Worshippers snub Israeli Al-Aqsa reopening

Vincent Carr
July 17, 2017

"The President expressed his strong rejection and condemnation of the incident that took place at Al Aqsa mosque, as well as his rejection of any violent incidents from any side, especially in places of worship", Palestinian news agency Wafa said.

The ultra-sensitive compound was closed on Friday after three Palestinian citizens of Israel shot two Israeli officers dead in the Old City before fleeing to the al-Aqsa compound where they were killed by Israeli police. The three were shot and killed. But with all signs pointing to an increase in violence, Netanyahu is moving ahead with the metal detectors and plans to install cameras on the pillars outside the Al-Aqsa Mosque.

Netanyahu said Saturday night before he left on a plane to Paris that he spoke with the parents of the two Druze-Israeli police officers killed in the Friday attack on the Temple Mount. Al-Quds Mufti, Sheikh Ahmad Hussein was arrested because he decried the mosque's closure.

Abdullah condemned the attack, but also called on Netanyahu to reopen the Al-Aqsa compound and stressed the need to "avoid any escalation at the site". No group claimed responsibility, though the Palestinian Islamist group Hamas, which rules the Gaza Strip, praised the attack. The suspect opened fire with an automatic weapon, prompting the troops to return fire, killing him.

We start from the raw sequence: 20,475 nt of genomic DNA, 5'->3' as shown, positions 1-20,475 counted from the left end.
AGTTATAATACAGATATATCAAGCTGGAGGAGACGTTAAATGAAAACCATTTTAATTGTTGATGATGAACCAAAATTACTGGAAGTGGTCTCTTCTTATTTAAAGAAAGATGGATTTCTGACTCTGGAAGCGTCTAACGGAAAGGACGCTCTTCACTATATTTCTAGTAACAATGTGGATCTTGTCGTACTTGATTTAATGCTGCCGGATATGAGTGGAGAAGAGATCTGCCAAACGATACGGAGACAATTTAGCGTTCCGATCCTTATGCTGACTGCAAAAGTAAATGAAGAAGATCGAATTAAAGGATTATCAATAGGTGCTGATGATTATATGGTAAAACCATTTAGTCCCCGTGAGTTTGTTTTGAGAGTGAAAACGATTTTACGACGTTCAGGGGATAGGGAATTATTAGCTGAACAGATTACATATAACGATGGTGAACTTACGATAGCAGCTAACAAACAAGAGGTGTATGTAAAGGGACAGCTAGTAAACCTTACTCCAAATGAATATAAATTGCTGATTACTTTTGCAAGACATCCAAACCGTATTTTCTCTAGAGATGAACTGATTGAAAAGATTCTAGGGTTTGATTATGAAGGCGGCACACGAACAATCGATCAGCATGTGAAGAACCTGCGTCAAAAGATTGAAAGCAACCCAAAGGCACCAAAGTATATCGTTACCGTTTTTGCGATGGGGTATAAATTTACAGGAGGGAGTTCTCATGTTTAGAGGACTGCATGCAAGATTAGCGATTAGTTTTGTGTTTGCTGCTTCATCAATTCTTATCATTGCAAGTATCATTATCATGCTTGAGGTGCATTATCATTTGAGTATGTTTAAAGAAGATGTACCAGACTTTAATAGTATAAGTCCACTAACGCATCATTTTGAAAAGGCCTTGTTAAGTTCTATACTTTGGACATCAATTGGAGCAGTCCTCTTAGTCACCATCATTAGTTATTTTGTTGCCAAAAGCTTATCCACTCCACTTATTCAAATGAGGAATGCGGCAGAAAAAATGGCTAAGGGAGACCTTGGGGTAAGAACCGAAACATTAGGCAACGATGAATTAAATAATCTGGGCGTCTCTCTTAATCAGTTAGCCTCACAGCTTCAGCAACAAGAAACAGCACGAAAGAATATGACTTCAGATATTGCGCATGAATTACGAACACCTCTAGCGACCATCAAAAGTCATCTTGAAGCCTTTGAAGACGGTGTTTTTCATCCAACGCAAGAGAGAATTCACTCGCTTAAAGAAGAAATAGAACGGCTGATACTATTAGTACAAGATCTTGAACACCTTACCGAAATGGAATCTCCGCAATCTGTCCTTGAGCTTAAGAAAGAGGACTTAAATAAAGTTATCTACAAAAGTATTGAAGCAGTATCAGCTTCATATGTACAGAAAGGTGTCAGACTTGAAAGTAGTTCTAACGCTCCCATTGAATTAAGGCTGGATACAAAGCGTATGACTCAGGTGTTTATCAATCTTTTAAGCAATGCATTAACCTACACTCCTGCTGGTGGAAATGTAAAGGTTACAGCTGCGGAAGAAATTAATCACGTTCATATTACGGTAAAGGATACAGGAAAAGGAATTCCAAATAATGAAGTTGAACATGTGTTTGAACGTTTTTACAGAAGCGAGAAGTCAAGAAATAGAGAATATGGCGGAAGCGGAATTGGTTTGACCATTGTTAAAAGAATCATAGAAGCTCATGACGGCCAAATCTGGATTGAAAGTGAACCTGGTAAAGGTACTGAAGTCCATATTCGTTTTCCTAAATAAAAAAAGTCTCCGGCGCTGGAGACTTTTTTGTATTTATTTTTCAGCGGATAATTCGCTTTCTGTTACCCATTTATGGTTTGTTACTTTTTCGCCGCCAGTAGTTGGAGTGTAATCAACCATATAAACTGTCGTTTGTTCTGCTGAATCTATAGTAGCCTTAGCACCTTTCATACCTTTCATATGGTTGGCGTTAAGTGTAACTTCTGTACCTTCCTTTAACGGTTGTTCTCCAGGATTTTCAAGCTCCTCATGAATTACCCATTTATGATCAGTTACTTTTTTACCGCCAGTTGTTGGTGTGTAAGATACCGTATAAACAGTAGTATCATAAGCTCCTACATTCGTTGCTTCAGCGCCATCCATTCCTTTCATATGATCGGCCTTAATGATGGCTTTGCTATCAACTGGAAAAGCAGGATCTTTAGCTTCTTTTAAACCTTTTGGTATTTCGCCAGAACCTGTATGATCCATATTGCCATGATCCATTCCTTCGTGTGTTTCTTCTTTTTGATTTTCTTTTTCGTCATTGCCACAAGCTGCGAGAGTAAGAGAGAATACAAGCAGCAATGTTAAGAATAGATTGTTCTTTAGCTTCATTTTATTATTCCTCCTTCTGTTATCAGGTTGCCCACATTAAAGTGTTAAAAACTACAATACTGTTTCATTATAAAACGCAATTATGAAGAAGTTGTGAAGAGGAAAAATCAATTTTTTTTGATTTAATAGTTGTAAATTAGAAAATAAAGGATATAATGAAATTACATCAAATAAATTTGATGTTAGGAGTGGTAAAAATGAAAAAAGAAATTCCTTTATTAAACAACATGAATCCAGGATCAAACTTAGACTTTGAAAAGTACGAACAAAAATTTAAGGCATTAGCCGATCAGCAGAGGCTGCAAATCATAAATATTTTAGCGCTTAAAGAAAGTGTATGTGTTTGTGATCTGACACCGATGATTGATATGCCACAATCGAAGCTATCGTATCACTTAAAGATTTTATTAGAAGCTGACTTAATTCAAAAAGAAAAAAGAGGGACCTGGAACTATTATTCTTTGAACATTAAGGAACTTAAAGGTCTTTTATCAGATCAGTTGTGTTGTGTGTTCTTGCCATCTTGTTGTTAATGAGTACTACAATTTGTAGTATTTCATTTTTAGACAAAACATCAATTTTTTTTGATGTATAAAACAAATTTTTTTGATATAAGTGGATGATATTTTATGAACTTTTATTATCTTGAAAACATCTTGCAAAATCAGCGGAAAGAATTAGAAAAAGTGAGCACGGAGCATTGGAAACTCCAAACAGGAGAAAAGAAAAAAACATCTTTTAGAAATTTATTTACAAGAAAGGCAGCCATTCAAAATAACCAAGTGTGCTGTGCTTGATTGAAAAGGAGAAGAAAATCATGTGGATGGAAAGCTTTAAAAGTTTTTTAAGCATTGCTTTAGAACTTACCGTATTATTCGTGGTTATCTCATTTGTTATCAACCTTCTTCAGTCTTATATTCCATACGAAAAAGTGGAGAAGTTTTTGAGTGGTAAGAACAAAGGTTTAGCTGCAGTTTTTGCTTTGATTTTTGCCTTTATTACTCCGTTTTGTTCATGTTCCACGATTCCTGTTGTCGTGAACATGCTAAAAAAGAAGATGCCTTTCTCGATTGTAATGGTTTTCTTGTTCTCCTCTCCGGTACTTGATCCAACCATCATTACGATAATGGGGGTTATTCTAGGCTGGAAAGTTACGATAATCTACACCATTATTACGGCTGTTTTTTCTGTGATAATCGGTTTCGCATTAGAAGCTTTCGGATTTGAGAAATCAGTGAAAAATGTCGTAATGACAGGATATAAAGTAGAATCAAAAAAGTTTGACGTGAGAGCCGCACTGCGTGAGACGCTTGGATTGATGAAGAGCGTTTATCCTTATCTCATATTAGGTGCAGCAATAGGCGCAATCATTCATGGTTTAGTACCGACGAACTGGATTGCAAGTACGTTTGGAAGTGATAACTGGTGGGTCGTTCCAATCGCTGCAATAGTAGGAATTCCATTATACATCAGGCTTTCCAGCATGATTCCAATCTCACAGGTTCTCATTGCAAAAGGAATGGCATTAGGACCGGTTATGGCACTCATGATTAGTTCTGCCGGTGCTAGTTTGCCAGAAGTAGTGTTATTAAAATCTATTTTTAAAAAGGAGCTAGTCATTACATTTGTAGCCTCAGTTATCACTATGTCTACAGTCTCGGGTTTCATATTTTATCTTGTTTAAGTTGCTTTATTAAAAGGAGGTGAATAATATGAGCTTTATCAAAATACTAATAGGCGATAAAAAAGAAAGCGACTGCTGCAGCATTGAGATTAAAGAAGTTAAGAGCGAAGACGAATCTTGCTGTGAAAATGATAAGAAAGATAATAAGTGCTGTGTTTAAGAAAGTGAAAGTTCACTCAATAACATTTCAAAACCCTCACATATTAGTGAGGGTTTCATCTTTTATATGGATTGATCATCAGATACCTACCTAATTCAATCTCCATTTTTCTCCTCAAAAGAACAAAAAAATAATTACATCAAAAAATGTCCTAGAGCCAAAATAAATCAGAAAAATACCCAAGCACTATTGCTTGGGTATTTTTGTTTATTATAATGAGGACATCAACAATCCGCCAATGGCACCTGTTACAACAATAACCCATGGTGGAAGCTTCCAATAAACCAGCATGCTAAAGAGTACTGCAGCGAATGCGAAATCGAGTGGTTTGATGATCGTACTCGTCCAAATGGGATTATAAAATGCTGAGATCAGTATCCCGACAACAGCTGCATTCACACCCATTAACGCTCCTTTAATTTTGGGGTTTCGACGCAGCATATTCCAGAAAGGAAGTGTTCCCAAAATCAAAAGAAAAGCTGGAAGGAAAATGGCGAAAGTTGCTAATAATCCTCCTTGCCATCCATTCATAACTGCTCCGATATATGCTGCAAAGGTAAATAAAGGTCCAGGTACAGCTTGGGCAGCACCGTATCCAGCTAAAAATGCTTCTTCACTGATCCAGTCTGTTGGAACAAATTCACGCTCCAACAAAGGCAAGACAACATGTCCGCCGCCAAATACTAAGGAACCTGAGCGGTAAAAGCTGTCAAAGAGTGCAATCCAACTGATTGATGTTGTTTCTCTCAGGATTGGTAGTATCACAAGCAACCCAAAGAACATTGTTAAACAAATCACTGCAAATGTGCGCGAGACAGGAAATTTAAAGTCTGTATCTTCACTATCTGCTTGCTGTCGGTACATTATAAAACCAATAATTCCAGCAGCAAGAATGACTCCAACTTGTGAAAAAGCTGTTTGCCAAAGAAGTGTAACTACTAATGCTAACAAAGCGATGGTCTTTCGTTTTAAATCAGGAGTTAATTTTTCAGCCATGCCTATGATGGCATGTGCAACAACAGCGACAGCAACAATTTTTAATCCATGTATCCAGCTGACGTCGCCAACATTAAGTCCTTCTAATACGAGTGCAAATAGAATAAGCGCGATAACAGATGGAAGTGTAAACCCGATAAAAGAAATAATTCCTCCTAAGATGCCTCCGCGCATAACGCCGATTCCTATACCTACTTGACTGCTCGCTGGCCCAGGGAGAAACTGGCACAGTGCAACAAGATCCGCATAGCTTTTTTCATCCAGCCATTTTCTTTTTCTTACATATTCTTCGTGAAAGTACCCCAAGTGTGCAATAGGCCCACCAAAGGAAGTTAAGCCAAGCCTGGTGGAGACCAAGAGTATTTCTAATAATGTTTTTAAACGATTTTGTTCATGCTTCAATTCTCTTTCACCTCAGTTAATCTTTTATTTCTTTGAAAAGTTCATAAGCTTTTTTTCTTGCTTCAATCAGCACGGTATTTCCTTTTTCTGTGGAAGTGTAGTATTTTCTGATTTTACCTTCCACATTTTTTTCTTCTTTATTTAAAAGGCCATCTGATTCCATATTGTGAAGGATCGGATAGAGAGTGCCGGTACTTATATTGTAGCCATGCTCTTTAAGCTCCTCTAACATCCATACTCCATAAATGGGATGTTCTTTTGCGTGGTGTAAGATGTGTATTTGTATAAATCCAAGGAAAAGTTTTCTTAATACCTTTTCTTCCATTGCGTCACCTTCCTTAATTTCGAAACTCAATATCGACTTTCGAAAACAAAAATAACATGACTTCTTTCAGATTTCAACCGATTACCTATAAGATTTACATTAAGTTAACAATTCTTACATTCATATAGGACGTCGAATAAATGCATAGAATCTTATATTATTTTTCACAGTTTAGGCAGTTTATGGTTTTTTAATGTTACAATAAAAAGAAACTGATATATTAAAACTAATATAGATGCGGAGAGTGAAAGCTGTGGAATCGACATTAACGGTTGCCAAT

Israeli security forces stand guard in Jerusalem's Old City after Friday's shooting attack.

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It was the first time in 50 years that Israel closed the compound, which is Islam's third holiest site.

The PA president rarely condemns attacks on Israelis.

The Jerusalem shrine has been the scene of repeated confrontations, including during the current wave of violence.

Bassam Al Halaq, a senior official of Awqaf, an Islamic authority in charge of Al-Aqsa, told Al-Jazeera that the Israeli police were searching the entire compound, breaking through doors. It is managed by Jordanian religious authorities and is adjacent to the Western Wall, a holy site where Jews are permitted to pray. In September 2000, then-Israeli opposition leader Ariel Sharon made a provocative visit to the site, sparking Palestinian protests that quickly escalated into armed clashes between Palestinians and Israeli soldiers.

The spokesperson warned of the impact of this incident on the peace process, as well as reviving efforts and negotiations between Palestinians and Israelis. The violence claimed several thousand victims, a lot of them Palestinians, and only began to ebb in 2005.

Other reports by BadHub

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